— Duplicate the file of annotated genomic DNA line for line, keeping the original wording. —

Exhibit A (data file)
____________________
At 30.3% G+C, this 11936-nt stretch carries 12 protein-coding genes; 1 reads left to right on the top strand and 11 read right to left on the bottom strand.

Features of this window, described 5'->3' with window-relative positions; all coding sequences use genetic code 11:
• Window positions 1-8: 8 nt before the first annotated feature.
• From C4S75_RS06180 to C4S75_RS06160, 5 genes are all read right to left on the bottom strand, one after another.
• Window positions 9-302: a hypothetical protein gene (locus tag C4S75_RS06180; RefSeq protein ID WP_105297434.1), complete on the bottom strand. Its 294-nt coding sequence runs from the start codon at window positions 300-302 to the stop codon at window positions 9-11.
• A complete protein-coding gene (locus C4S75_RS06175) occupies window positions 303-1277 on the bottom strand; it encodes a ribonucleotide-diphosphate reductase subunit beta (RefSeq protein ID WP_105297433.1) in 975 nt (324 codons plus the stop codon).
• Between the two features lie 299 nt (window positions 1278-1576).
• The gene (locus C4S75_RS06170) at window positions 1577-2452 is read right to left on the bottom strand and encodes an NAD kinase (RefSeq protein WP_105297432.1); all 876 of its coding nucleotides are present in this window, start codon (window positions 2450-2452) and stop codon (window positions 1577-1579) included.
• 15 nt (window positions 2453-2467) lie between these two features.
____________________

At 30.3% G+C, this 11936-nt stretch carries 12 protein-coding genes; 1 reads left to right on the top strand and 11 read right to left on the bottom strand.

Features of this window, described 5'->3' with window-relative positions; all coding sequences use genetic code 11:
• Window positions 1-8: 8 nt before the first annotated feature.
• From C4S75_RS06180 to C4S75_RS06160, 5 genes are all read right to left on the bottom strand, one after another.
• Window positions 9-302: a hypothetical protein gene (locus tag C4S75_RS06180; RefSeq protein ID WP_105297434.1), complete on the bottom strand. Its 294-nt coding sequence runs from the start codon at window positions 300-302 to the stop codon at window positions 9-11.
• A complete protein-coding gene (locus C4S75_RS06175) occupies window positions 303-1277 on the bottom strand; it encodes a ribonucleotide-diphosphate reductase subunit beta (RefSeq protein ID WP_105297433.1) in 975 nt (324 codons plus the stop codon).
• Between the two features lie 299 nt (window positions 1278-1576).
• The gene (locus C4S75_RS06170) at window positions 1577-2452 is read right to left on the bottom strand and encodes an NAD kinase (RefSeq protein WP_105297432.1); all 876 of its coding nucleotides are present in this window, start codon (window positions 2450-2452) and stop codon (window positions 1577-1579) included.
• 15 nt (window positions 2453-2467) lie between these two features.